Biker Lifestyle

Bikie does burnout at Queensland police station, crashes during escape:Finks bikie kingpin, 33, is accused of ‘storming a home and beating a man with a tyre iron before threatening to kill his children’ – months after declaring his gang members were ‘just like everyone else’

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Sydney Morning Herald

A motorbike rider, believed to be wearing Bandidos gang colours, has done a burnout in the driveway of a Queensland police station and crashed while trying to make his escape.

Police said the motorcyclist did the stunt about 5.20pm on Thursday in front of the Springwood station, located in Logan City south of Brisbane.

After generating a thick cloud of white smoke from the burning rubber, CCTV vision showed the biker trying to make his escape, but he crashed metres from the scene of the crime.

As the rider picked himself up and got back on his motorbike, officers from the station came running out into the street to see what was going on.

The burnout bandit managed to make a successful getaway on the second attempt and was last seen riding along the Pacific Highway Service Road.

Police have appealed to anyone who was in the area at the time of the incident or drivers who have dashcam footage to come forward, in the hope officers can identify the motorbike rider.

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Daily Mail UK

A Finks bikie boss has made a brief appearance in Melbourne Magistrates’ Court 

  • Brent James ‘BJ’ Reker has been charged with offences including threats to kill
  • The 33-year-old is alleged to have entered a house and assaulted a man he knew

A Finks bikie boss arrested by police this week is alleged to have entered a house armed with a tyre iron and assaulted a man he knew.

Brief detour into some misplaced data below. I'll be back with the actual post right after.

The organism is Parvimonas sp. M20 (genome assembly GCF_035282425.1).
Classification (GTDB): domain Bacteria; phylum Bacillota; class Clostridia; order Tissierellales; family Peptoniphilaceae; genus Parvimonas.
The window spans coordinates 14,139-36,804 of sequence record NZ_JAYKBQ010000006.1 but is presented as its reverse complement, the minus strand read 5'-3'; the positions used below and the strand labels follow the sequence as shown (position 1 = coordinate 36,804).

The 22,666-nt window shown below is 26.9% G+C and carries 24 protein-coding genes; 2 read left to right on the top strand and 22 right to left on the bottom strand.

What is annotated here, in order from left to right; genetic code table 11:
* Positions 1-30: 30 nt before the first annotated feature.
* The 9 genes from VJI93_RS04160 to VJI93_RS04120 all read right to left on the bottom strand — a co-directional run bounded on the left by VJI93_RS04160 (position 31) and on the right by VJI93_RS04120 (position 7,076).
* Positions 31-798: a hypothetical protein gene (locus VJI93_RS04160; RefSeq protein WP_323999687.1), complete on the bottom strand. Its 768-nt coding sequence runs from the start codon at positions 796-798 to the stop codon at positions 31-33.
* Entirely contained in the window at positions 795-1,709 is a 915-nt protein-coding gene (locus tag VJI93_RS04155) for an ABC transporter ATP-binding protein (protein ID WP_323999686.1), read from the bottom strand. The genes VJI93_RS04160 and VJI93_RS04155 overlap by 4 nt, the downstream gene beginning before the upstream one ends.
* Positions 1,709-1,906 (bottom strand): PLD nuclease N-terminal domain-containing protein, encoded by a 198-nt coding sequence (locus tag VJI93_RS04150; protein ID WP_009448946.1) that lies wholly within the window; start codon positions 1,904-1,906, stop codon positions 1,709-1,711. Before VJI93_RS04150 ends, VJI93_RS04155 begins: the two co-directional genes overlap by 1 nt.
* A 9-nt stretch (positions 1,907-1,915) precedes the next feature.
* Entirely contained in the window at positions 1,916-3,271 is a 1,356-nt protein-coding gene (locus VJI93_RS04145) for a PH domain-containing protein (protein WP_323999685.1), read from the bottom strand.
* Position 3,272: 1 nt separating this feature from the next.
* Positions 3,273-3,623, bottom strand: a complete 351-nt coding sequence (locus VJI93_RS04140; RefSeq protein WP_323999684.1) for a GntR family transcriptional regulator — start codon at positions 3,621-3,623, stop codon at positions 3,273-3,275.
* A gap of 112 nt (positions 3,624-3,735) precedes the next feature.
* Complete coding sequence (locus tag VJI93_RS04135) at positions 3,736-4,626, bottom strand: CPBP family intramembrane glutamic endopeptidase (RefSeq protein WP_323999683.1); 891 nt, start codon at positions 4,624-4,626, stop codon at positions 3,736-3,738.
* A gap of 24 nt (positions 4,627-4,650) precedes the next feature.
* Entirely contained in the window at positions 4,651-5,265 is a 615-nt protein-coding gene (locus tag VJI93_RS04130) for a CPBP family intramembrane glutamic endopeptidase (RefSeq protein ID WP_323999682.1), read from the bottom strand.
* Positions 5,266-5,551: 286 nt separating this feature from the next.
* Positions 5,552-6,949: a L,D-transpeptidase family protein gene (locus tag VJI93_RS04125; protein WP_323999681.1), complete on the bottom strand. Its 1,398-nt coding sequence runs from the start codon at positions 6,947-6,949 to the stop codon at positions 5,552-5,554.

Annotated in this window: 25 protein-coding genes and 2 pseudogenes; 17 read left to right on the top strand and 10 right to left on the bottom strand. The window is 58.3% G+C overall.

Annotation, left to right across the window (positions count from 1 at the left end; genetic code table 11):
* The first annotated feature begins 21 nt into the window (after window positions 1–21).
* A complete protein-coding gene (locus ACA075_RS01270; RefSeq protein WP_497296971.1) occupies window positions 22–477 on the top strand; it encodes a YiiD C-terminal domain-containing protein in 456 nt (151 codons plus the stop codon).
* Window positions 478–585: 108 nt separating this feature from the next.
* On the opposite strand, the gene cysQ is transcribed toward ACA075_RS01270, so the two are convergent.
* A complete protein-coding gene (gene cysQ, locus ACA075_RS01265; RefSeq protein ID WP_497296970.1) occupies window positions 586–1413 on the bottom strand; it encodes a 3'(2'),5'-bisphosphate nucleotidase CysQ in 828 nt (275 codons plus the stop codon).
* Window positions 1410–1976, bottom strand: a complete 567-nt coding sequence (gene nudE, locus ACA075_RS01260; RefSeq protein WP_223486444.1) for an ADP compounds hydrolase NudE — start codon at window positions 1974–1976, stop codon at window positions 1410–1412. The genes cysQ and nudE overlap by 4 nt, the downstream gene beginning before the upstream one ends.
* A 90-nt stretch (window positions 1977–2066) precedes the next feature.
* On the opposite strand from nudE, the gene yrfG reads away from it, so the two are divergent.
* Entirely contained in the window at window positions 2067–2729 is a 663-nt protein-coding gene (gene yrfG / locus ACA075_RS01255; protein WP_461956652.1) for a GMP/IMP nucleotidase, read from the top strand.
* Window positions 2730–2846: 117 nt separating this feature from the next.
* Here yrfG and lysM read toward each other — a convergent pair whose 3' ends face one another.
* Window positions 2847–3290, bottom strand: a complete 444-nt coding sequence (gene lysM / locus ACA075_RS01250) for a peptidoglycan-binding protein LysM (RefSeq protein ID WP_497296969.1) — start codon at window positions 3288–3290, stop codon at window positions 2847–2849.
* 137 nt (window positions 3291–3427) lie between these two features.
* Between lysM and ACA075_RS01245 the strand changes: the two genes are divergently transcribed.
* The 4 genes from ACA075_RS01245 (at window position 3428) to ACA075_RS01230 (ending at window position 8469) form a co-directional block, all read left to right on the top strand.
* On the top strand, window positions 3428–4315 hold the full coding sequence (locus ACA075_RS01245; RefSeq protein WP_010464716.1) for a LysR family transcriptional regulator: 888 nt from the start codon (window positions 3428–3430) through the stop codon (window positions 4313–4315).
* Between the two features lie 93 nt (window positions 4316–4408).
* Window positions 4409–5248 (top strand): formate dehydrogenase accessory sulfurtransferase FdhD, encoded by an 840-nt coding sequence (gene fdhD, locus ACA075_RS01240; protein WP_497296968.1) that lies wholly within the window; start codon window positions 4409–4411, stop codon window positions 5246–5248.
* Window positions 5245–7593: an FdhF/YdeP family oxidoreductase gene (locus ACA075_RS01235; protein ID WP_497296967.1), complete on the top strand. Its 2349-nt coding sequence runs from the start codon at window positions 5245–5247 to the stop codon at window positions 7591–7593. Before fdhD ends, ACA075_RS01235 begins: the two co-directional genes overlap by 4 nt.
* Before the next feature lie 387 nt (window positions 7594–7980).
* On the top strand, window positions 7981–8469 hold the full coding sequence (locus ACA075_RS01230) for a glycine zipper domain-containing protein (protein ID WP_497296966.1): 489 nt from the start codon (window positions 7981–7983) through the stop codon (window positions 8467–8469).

Face-tattooed Brent James ‘BJ’ Reker made a brief appearance in the Melbourne Magistrates’ Court on Thursday after he was charged with multiple offences.

The 33-year-old is also alleged to have threatened to kill the victim’s children and another individual.

During his brief court appearance, Reker did not seek bail, The Herald Sun reported.

The court heard Reker was a risk of self-harm, was suffering from nose bleeds and he may require chest surgery after he sustained a chest injury.

He was taking medication to treat asthma, bipolar, depression and anxiety, the court heard.

Reker has been remanded in custody and will next appear in court in January.

The Herald Sun reported police have obtained 15,000 conversations from telephone intercepts and listening devices, which they are currently working through as they prepare their case against Reker.

Reker was arrested at his property in Karingal Drive Frankston, on Wednesday afternoon.

Detectives from the Echo Taskforce allegedly found a gun, ammunition, a samurai sword, a Range Rover, Outlaw Motor Cycle Gang clothing, and what are believed to be stolen military medals.

They also allegedly seized a range of drugs including methamphetamine, cocaine and steroids.

The offences Reker has been charged with include aggravated home invasion, intention to cause injury, unlawful assault and threats to kill.

His arrest follows a September 9 aggravated burglary in Hampton Park, south-east of Melbourne’s CBD.

Reker’s home was targeted in a drive-by shooting at the end of May while his wife and eleven-day-old baby slept inside.

Underworld figures feared an all-out bikie war was going to erupt following the incident.

In an exclusive interview with Daily Mail Australia in March, Reker said the Finks bikie gang was just like everyone else.

Bikie clubs are the last stand for human rights – in Australia no one is allowed to do anything anymore. We – just like everyone else – just want to hang out with our mates and go for a drink on Friday night without being told we can’t,’ Reker said.

‘Victoria is the last state where there are still basic human rights – police can’t just bash down a door and come into our homes – they can’t tell us we can’t talk to our mates.’

This is compared to tough anti-bikie laws in New South Wales and Queensland that prohibit bikies riding together and communicating with each other.

‘You are not going to be able to stop bike clubs – and if you force them into hiding they will automatically be doing something wrong when they meet – so where does it stop.’

Reker acknowledged ‘the way he looks’ has often caught the attention of the police, who followed him when he first moved into Melbourne.

‘They didn’t trust us because of what had happened before – I got pulled over more than ten times a day – but they have laid off because we haven’t done anything wrong,’ he said.

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